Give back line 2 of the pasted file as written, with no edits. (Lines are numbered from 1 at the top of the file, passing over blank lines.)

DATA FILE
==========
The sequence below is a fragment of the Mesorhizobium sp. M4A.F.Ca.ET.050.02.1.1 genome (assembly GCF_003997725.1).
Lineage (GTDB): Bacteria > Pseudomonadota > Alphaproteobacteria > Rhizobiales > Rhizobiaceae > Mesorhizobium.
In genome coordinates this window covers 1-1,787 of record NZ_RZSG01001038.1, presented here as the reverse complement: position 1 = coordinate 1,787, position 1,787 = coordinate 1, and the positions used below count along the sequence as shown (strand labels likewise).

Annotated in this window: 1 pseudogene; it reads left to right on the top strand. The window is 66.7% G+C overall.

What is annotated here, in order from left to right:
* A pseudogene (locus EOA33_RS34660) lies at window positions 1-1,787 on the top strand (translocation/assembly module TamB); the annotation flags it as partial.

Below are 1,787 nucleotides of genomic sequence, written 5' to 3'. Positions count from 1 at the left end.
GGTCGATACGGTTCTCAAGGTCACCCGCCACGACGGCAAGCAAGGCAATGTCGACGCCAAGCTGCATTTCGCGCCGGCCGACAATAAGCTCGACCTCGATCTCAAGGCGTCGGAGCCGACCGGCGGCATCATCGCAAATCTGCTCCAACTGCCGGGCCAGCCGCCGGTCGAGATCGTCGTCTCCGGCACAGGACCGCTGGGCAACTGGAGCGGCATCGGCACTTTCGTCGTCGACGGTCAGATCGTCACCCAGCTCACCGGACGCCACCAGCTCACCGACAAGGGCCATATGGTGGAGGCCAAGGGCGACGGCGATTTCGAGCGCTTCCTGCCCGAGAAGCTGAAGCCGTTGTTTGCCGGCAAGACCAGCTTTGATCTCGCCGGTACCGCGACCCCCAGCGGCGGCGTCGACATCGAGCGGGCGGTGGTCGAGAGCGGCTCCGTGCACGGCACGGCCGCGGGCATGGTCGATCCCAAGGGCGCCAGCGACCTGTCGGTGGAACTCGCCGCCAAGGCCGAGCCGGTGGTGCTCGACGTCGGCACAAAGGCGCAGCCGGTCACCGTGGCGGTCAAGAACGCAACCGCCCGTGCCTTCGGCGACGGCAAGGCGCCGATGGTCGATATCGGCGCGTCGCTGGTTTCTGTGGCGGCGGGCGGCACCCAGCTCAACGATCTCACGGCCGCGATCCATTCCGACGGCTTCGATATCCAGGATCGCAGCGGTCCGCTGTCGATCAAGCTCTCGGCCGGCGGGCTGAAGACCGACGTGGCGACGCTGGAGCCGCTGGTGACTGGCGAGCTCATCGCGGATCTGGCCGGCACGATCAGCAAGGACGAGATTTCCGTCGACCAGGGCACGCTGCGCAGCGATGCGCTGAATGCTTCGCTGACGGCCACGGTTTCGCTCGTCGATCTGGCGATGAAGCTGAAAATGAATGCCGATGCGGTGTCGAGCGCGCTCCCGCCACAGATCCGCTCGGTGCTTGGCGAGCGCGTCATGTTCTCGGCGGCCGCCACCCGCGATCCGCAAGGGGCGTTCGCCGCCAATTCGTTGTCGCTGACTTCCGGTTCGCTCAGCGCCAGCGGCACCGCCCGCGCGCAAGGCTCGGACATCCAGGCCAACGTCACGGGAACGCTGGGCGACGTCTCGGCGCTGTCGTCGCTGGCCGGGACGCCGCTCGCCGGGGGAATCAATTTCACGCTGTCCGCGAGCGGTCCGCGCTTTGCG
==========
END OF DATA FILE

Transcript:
Lineage (GTDB): Bacteria > Pseudomonadota > Alphaproteobacteria > Rhizobiales > Rhizobiaceae > Mesorhizobium.